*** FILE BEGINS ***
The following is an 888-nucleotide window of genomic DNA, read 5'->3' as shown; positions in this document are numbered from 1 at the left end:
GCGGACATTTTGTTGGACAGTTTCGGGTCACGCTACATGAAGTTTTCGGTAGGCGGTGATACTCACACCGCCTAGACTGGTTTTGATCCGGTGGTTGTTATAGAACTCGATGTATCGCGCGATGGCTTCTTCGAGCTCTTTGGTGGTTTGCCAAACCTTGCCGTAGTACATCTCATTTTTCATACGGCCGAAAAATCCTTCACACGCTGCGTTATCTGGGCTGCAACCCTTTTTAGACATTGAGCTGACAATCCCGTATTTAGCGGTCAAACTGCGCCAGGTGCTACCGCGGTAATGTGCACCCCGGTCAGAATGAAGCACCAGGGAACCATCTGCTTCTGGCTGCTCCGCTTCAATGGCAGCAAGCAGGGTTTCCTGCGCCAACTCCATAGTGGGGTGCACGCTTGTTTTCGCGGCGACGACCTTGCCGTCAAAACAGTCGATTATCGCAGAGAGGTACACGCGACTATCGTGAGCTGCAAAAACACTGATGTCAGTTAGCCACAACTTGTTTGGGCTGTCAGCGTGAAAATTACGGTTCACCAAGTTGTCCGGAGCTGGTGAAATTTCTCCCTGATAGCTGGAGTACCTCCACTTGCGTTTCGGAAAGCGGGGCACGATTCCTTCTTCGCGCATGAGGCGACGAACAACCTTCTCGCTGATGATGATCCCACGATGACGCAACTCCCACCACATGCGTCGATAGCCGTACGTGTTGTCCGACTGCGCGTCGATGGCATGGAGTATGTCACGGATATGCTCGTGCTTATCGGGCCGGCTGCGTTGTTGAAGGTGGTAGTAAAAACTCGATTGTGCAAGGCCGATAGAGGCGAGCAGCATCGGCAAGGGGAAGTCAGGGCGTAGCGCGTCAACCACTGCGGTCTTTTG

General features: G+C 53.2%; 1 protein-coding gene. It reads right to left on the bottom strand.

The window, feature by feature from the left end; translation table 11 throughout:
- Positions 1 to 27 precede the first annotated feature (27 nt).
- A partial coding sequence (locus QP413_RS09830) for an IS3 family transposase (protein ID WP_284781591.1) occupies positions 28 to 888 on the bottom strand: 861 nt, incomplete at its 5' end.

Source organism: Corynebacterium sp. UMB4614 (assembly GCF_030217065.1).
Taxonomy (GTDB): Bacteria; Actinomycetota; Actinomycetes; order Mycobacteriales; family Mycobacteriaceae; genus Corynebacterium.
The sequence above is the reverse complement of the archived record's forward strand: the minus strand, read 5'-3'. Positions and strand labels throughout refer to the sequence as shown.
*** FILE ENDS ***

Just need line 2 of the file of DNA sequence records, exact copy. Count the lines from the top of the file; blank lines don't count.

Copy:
GCGGACATTTTGTTGGACAGTTTCGGGTCACGCTACATGAAGTTTTCGGTAGGCGGTGATACTCACACCGCCTAGACTGGTTTTGATCCGGTGGTTGTTATAGAACTCGATGTATCGCGCGATGGCTTCTTCGAGCTCTTTGGTGGTTTGCCAAACCTTGCCGTAGTACATCTCATTTTTCATACGGCCGAAAAATCCTTCACACGCTGCGTTATCTGGGCTGCAACCCTTTTTAGACATTGAGCTGACAATCCCGTATTTAGCGGTCAAACTGCGCCAGGTGCTACCGCGGTAATGTGCACCCCGGTCAGAATGAAGCACCAGGGAACCATCTGCTTCTGGCTGCTCCGCTTCAATGGCAGCAAGCAGGGTTTCCTGCGCCAACTCCATAGTGGGGTGCACGCTTGTTTTCGCGGCGACGACCTTGCCGTCAAAACAGTCGATTATCGCAGAGAGGTACACGCGACTATCGTGAGCTGCAAAAACACTGATGTCAGTTAGCCACAACTTGTTTGGGCTGTCAGCGTGAAAATTACGGTTCACCAAGTTGTCCGGAGCTGGTGAAATTTCTCCCTGATAGCTGGAGTACCTCCACTTGCGTTTCGGAAAGCGGGGCACGATTCCTTCTTCGCGCATGAGGCGACGAACAACCTTCTCGCTGATGATGATCCCACGATGACGCAACTCCCACCACATGCGTCGATAGCCGTACGTGTTGTCCGACTGCGCGTCGATGGCATGGAGTATGTCACGGATATGCTCGTGCTTATCGGGCCGGCTGCGTTGTTGAAGGTGGTAGTAAAAACTCGATTGTGCAAGGCCGATAGAGGCGAGCAGCATCGGCAAGGGGAAGTCAGGGCGTAGCGCGTCAACCACTGCGGTCTTTTG